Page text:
“Evidence also tells us that smoking is associated with worse mental health and increased substance use, but we don’t know how these conditions are related to each other, exacerbating and mutually reinforcing their effects,” said Perry N. Halkitis, dean of the Rutgers School of Public Health and the study’s senior author.

LGBTQ+ people are more likely to smoke than their cisgender and heterosexual peers to cope with an anti-LGBTQ+ society, inadequate health care access and decades of targeted tobacco marketing. Those social stressors drive the health disparities they face, which are compounded by a lack of LGBTQ-affirming healthcare providers, research shows.

“Our findings underscore the importance of holistic approaches to tobacco treatment that account for psychosocial drivers of substance use and that address the complex relationships between mental health and use of substances like alcohol, tobacco and marijuana,” said Caleb LoSchiavo, a doctoral student at the Rutgers School of Public Health and the study’s first author.

The study recommends further research examining the social determinants of disparities in substance use among marginalized populations and how interpersonal and systemic stressors contribute to poorer physical and mental health for minority populations.

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Lifestyle & Culture

Bringing your employer to rights over workplace health and safety

As LGBTQIA people often find barriers to gainful employment and legal recourse, they will find workplace conditions even more unsafe than the average person. However, legal protections are changing, and workers can now bring their rights against their employers.

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Workplaces in the Philippines are often not safe to work in. A study conducted in 2016 by the British Medical Journal found that workplace injury was prevalent nationally in the Philippines, rather than just being outlying incidents and errors on a small scale.

As LGBTQIA people often find barriers to gainful employment and legal recourse, they will find workplace conditions even more unsafe than the average person. However, legal protections are changing, and workers can now bring their rights against their employers.

How the law has changed

A big turning point in workplace health and safety protections came up in 2018, and is now starting to be implemented. As highlighted by the WHO, the Occupational Safety And Health Standards Act brings with it a raft of protections to help the workplace be far safer. What comes hand in hand with this is an enriched legal environment.

American legal experts JJS Justice note that government protections are only as good as their enforcement, and it’s the job of national attorneys to ensure people are well represented. Increasingly, this is becoming a reality for Filipinos – even for the historically under-represented LGBTQIA community.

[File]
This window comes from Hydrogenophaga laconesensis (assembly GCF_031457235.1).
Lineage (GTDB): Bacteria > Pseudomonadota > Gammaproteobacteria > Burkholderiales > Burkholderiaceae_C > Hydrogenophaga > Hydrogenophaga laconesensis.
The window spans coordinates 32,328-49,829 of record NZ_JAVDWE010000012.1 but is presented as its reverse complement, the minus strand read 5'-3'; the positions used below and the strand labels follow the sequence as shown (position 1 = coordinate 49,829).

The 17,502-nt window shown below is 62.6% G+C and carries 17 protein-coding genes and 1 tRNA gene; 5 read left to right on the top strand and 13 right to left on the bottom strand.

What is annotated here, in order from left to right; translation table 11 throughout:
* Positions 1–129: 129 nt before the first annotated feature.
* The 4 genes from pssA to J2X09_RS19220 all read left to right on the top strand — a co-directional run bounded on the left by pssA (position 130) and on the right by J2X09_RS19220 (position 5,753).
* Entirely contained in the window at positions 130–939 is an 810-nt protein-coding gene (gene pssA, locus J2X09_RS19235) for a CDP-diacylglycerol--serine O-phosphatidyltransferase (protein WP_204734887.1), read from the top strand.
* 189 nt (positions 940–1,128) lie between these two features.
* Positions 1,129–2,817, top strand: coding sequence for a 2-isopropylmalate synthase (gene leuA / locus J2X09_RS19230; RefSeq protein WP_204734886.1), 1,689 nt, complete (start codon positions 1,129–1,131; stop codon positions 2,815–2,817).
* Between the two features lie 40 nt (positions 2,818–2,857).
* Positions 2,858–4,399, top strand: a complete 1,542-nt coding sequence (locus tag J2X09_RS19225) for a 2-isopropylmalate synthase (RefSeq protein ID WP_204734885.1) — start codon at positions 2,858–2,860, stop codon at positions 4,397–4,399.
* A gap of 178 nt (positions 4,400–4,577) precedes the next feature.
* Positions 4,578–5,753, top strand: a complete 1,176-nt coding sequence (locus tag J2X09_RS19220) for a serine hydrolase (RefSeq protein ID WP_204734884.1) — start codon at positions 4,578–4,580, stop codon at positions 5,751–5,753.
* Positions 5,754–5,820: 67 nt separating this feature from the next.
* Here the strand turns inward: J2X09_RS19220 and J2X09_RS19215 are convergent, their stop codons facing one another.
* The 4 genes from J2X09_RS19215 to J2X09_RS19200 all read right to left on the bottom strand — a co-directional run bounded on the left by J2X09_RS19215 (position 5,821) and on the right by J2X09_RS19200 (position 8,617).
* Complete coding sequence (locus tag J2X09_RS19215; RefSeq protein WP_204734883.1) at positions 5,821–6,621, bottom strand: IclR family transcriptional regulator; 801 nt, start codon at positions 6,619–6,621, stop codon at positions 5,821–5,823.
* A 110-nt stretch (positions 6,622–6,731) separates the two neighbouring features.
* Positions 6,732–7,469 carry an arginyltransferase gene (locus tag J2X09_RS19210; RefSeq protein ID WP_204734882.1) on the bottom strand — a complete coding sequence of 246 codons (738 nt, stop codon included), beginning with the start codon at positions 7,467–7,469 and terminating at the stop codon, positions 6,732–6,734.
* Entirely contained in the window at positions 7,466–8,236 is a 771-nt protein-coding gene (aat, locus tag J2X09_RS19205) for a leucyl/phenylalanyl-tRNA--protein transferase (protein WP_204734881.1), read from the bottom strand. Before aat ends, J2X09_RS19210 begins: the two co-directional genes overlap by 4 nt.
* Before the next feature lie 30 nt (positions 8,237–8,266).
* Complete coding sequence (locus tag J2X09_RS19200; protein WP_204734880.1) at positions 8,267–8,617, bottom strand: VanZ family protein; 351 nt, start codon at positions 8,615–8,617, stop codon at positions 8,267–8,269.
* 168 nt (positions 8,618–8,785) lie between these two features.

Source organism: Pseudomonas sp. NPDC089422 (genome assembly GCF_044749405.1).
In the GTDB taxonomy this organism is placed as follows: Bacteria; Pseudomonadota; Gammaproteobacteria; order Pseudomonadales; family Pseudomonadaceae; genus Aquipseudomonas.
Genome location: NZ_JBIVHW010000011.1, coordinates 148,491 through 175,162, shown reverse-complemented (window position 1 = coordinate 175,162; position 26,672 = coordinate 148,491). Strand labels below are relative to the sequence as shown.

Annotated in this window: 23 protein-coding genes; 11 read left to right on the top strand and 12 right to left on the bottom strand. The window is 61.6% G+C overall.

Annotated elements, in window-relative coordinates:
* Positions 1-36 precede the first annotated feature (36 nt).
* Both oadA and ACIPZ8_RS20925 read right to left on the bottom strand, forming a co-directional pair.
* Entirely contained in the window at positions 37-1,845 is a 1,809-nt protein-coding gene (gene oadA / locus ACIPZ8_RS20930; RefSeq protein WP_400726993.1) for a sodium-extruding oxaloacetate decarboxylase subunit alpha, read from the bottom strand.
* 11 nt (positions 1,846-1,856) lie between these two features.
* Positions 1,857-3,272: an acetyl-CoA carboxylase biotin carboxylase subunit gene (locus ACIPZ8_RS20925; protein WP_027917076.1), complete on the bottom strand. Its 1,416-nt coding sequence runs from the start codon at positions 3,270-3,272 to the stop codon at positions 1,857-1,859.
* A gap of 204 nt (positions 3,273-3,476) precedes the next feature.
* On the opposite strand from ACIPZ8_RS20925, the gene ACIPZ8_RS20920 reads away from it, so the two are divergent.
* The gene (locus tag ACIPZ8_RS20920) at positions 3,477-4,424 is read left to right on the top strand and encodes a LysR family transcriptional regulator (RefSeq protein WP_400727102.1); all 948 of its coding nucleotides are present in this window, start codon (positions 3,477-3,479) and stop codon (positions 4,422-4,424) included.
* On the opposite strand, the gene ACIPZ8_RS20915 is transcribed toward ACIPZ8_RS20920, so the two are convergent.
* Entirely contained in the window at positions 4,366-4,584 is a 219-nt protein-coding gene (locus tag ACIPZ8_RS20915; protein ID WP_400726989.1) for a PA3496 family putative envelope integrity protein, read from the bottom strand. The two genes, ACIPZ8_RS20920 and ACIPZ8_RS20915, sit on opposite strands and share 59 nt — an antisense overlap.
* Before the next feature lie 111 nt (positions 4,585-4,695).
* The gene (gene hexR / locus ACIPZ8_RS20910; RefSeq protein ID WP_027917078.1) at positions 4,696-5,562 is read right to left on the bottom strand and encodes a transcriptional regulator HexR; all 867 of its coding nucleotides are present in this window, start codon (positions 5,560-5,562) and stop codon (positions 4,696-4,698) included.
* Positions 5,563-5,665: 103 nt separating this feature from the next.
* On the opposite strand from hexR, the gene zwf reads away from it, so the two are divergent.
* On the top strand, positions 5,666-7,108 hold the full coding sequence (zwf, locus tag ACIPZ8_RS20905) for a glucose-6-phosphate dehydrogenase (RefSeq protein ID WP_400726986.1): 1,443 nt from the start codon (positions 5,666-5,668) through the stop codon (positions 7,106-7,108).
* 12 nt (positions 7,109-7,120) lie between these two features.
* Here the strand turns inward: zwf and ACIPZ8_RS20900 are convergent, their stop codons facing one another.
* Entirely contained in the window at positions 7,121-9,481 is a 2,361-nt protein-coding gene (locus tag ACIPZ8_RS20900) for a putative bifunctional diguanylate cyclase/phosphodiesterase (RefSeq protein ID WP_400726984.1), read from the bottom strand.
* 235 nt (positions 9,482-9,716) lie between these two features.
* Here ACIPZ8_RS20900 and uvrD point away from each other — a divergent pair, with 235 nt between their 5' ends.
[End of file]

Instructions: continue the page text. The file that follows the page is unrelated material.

Improved legal environment

Legal representation is slowly becoming a good news story for LGBTQIA people in the Philippines. 2017 saw the meteoric rise of Geraldine Roman, and her trendsetting has seen a far greater level of protection afforded, legally speaking, to those who could not access legal help due to societal pressure.

Legal advocates and help are starting to take the issues presented by LGBTQIA people in the Philippines seriously, even if the government and administration do not. International trends are starting to indicate that the country is taking this, and workplace protections, seriously.

International recognition

It can sometimes be a good yardstick as to the quality of a country’s legal protections to see how the international community perceive them. The Philippines recently received the Safe Travels stamp from a major international tourism body in recognition of improved safety standards all over the country. With international bodies likely to only recognize international levels of good work being done, this is encouraging in the overall push for better workplace standards.

Keeping this push going is important to improving working lives for everyone. This includes LGBTQIA people, who have historically faced discrimination in employment. As one workplace improves, so do all – and that’s a good thing.

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Health & Wellness

Notable percentage of trans men who have sex with men never got tested for HIV, bacterial and viral STIs

When considering screening for HIV and sexually transmitted infections (STIs), transgender men who have sex with men (TMSM) represent an understudied population. A study found that a notable percentage of TMSM had never tested for HIV and bacterial and viral STIs.